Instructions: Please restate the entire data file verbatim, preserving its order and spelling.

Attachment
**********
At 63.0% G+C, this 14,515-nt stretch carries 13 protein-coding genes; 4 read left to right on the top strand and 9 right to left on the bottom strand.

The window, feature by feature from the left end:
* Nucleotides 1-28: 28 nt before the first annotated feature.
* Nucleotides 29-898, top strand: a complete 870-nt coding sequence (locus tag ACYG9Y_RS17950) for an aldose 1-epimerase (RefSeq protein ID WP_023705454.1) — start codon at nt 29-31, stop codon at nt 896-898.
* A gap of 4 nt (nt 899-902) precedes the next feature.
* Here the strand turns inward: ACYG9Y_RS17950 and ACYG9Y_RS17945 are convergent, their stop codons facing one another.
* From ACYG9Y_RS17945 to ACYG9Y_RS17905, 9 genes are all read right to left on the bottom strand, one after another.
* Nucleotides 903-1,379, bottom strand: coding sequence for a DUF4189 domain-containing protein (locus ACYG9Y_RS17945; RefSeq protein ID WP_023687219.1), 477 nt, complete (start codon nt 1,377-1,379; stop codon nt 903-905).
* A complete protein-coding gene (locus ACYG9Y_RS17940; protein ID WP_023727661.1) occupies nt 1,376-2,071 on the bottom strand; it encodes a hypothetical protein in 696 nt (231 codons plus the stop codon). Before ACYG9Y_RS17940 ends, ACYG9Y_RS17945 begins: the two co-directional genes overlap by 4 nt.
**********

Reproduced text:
At 63.0% G+C, this 14,515-nt stretch carries 13 protein-coding genes; 4 read left to right on the top strand and 9 right to left on the bottom strand.

The window, feature by feature from the left end:
* Nucleotides 1-28: 28 nt before the first annotated feature.
* Nucleotides 29-898, top strand: a complete 870-nt coding sequence (locus tag ACYG9Y_RS17950) for an aldose 1-epimerase (RefSeq protein ID WP_023705454.1) — start codon at nt 29-31, stop codon at nt 896-898.
* A gap of 4 nt (nt 899-902) precedes the next feature.
* Here the strand turns inward: ACYG9Y_RS17950 and ACYG9Y_RS17945 are convergent, their stop codons facing one another.
* From ACYG9Y_RS17945 to ACYG9Y_RS17905, 9 genes are all read right to left on the bottom strand, one after another.
* Nucleotides 903-1,379, bottom strand: coding sequence for a DUF4189 domain-containing protein (locus ACYG9Y_RS17945; RefSeq protein ID WP_023687219.1), 477 nt, complete (start codon nt 1,377-1,379; stop codon nt 903-905).
* A complete protein-coding gene (locus ACYG9Y_RS17940; protein ID WP_023727661.1) occupies nt 1,376-2,071 on the bottom strand; it encodes a hypothetical protein in 696 nt (231 codons plus the stop codon). Before ACYG9Y_RS17940 ends, ACYG9Y_RS17945 begins: the two co-directional genes overlap by 4 nt.